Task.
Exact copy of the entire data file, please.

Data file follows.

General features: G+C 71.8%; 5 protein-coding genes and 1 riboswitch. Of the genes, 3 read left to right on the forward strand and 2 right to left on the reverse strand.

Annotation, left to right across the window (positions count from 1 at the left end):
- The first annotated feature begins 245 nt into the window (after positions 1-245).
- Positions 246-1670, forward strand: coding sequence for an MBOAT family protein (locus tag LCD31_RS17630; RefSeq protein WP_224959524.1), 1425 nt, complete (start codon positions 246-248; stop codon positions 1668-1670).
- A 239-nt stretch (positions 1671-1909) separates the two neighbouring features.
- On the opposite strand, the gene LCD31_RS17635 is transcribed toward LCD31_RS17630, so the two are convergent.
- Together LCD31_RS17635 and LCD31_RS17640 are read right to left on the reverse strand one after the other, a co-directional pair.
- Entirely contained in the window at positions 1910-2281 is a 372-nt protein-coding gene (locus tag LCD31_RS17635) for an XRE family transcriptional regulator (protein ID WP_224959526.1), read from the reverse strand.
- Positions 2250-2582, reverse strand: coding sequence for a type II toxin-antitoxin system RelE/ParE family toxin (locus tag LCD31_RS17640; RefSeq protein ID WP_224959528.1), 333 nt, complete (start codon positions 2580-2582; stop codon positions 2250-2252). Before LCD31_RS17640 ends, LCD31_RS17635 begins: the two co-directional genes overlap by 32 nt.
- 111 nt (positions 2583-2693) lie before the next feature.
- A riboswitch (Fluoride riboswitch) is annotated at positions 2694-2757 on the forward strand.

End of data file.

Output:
General features: G+C 71.8%; 5 protein-coding genes and 1 riboswitch. Of the genes, 3 read left to right on the forward strand and 2 right to left on the reverse strand.

Annotation, left to right across the window (positions count from 1 at the left end):
- The first annotated feature begins 245 nt into the window (after positions 1-245).
- Positions 246-1670, forward strand: coding sequence for an MBOAT family protein (locus tag LCD31_RS17630; RefSeq protein WP_224959524.1), 1425 nt, complete (start codon positions 246-248; stop codon positions 1668-1670).
- A 239-nt stretch (positions 1671-1909) separates the two neighbouring features.
- On the opposite strand, the gene LCD31_RS17635 is transcribed toward LCD31_RS17630, so the two are convergent.
- Together LCD31_RS17635 and LCD31_RS17640 are read right to left on the reverse strand one after the other, a co-directional pair.
- Entirely contained in the window at positions 1910-2281 is a 372-nt protein-coding gene (locus tag LCD31_RS17635) for an XRE family transcriptional regulator (protein ID WP_224959526.1), read from the reverse strand.
- Positions 2250-2582, reverse strand: coding sequence for a type II toxin-antitoxin system RelE/ParE family toxin (locus tag LCD31_RS17640; RefSeq protein ID WP_224959528.1), 333 nt, complete (start codon positions 2580-2582; stop codon positions 2250-2252). Before LCD31_RS17640 ends, LCD31_RS17635 begins: the two co-directional genes overlap by 32 nt.
- 111 nt (positions 2583-2693) lie before the next feature.
- A riboswitch (Fluoride riboswitch) is annotated at positions 2694-2757 on the forward strand.